I guess the point of all of this is to say that talented performers are everywhere, and just because someone isn’t a “star” or a household name doesn’t mean they’re not a fantastic performer and possibly (like Shirley MacLaine and others) a future star. Also, when you get to a show and find that the understudy is on, while I do understand being disappointed if the principal was someone you really wanted to see, please try not to think you’re getting “second best”.  The understudy just may surprise you. Also, it helps to remember that actors are not super-human and that they do get ill occasionally.  It’s understandable to be disappointed, but please don’t blame them when they need to take a few days off. Thanks to Tam Mutu for asking such thought-provoking questions and I really look forward to seeing him as Javert when I see the show in October. If unfortunately he is off, though, I’m sure his understudy will be great as well. Thanks also to all the wonderful understudies I have seen over the years, starting with Kevin at that dinner theatre years ago. Great talent is great talent, whether the performer is a “star” or not, and these unsung heroes have proven that year after year.

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Thoroughly Modern Millie

New Music by Jeanine Tesori, New Lyrics by Dick Scanlan

Book by  Richard Henry Morris and Dick Scanlan

Directed by Marc Bruni

Choreographed by Chris Bailey

The Muny, St. Louis

June 18, 2012

It’s funny how you often don’t notice how broken something is until you see it repaired, like your beloved old house that has lots of charm and character but has seen better days.  Then, with a little bit of fresh paint and new furniture, it’s suddenly like a new place. With the Muny, it wasn’t exactly “broken” but it was starting to show its age.   I enjoyed most of the past Muny productions I saw and the performers were often top-level, but I did always keep in mind that this was the Muny and not Broadway or the West End, especially in the technical aspects like costumes and sets. This production, the first of their 2012 season under new Executive Director Mike Isaacson, didn’t need that qualification. Thoroughly Modern Millie is a top-quality production in every way, and it seems to signify a new era of quality,  innovation  and energy for this 93-year-old venue.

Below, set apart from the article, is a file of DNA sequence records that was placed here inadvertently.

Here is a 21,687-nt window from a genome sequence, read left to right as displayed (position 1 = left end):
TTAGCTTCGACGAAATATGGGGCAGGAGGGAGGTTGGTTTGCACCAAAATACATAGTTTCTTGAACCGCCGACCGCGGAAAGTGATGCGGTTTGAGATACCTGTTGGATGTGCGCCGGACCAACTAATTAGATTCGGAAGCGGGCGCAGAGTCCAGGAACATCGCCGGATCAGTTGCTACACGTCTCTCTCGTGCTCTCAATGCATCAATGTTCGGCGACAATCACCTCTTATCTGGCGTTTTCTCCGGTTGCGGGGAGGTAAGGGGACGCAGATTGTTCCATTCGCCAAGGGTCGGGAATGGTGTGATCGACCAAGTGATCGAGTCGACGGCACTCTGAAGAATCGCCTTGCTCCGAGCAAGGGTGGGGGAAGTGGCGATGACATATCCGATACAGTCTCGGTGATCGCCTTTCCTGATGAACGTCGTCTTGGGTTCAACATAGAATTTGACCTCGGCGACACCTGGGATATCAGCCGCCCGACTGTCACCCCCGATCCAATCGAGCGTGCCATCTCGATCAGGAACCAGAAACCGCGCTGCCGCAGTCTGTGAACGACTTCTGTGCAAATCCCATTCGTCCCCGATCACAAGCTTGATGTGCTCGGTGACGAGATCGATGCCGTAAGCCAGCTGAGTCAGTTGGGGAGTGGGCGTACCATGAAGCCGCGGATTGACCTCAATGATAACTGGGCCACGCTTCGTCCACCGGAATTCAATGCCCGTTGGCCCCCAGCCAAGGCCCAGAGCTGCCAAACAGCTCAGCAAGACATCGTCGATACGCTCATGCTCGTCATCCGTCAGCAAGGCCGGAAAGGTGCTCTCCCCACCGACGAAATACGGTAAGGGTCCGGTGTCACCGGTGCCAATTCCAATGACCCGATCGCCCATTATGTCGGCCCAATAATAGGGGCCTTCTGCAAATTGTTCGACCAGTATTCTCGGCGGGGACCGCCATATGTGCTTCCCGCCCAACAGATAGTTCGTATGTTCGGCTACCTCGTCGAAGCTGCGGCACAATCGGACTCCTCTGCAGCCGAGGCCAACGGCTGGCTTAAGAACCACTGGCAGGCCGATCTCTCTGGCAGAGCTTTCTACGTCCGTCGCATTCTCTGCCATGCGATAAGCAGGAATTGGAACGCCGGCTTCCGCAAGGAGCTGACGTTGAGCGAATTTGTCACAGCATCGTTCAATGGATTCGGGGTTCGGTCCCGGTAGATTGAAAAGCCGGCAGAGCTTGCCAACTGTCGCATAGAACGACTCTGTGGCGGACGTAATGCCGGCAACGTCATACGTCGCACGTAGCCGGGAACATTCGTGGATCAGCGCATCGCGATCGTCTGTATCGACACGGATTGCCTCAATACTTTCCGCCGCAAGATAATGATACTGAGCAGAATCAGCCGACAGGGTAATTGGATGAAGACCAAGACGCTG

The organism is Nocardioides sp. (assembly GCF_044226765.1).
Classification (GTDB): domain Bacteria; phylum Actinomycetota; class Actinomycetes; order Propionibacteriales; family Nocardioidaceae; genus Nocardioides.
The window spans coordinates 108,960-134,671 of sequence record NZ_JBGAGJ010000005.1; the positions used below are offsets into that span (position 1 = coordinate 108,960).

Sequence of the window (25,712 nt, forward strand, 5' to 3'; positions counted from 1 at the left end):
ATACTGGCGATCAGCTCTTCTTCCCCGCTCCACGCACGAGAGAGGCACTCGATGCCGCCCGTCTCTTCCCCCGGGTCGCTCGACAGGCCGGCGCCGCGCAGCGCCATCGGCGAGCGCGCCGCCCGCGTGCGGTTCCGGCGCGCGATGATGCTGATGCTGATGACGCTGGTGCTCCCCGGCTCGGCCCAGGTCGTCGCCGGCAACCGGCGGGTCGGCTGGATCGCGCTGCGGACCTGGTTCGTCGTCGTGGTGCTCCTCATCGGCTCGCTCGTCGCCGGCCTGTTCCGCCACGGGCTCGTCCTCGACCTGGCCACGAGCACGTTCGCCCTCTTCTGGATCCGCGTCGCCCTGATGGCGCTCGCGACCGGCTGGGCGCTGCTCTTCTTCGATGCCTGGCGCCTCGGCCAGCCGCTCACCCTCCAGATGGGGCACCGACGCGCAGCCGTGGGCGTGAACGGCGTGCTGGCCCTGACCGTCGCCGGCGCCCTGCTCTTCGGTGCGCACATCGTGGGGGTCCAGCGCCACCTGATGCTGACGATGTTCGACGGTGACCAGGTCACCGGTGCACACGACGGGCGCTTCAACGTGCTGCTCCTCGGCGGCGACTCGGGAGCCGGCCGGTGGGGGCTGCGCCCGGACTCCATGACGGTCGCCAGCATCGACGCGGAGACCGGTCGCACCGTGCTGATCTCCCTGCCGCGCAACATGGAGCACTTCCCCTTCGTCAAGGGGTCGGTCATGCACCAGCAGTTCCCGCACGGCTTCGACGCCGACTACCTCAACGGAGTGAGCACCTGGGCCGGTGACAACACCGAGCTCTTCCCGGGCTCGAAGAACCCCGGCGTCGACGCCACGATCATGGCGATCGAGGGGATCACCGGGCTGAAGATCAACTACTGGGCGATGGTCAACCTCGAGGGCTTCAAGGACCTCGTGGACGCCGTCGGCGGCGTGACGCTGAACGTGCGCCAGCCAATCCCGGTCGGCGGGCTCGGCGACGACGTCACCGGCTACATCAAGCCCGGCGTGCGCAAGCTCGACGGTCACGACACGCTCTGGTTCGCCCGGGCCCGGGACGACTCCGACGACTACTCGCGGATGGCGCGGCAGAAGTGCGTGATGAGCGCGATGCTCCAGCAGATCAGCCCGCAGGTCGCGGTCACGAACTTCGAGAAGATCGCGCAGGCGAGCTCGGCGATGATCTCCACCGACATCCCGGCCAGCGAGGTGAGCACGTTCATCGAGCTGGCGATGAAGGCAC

Millie Dillmount’s (Tari Kelly) journey from small-town Kansas to New York City is almost Oz-like in its setup, except that Millie isn’t trying to go back home.  She wants to make it big in the city, with the aim of finding a job as a stenographer with a rich boss to marry.  Her journey takes her to the Priscilla Hotel, a boarding house for aspiring actresses, jealously watched over by the villainous Mrs. Meers (Beth Leavel), a washed-up former actress and criminal who puts on an obviously fake Chinese disguise in an attempt to hide from authorities.  From there, she encounters many unusual characters and exciting places as she discovers more about the Big Apple and about herself.  The plot is somewhat contrived but the way the show is written, as a playful homage to the 1920’s, makes that not matter as much.  It’s a thoroughly entertaining show from start to finish, and the wonderful cast makes it even more so.

I was happy when I found out that the role of Millie would be played by Tari Kelly in this production.  I had previously seen Kelly as Reno Sweeney in Anything Goes on Broadway, as Sutton Foster was out that day and Kelly was her understudy.  Kelly was sensational in that show and gave a true star performance, and she does the same here in Millie.  She sings, dances and acts with total proficiency, giving a funny, warm and convincing performance as the Kansas girl trying to make it in the big city.  It’s another Sutton Foster role (Foster originated the role on Broadway), and I hope that Kelly doesn’t spend much more of her career replacing Foster because she certainly deserves to be recognized as an outstanding performer in her own right.  She starts out the show alone on that enormous Muny stage, and holds the audience riveted from her first note.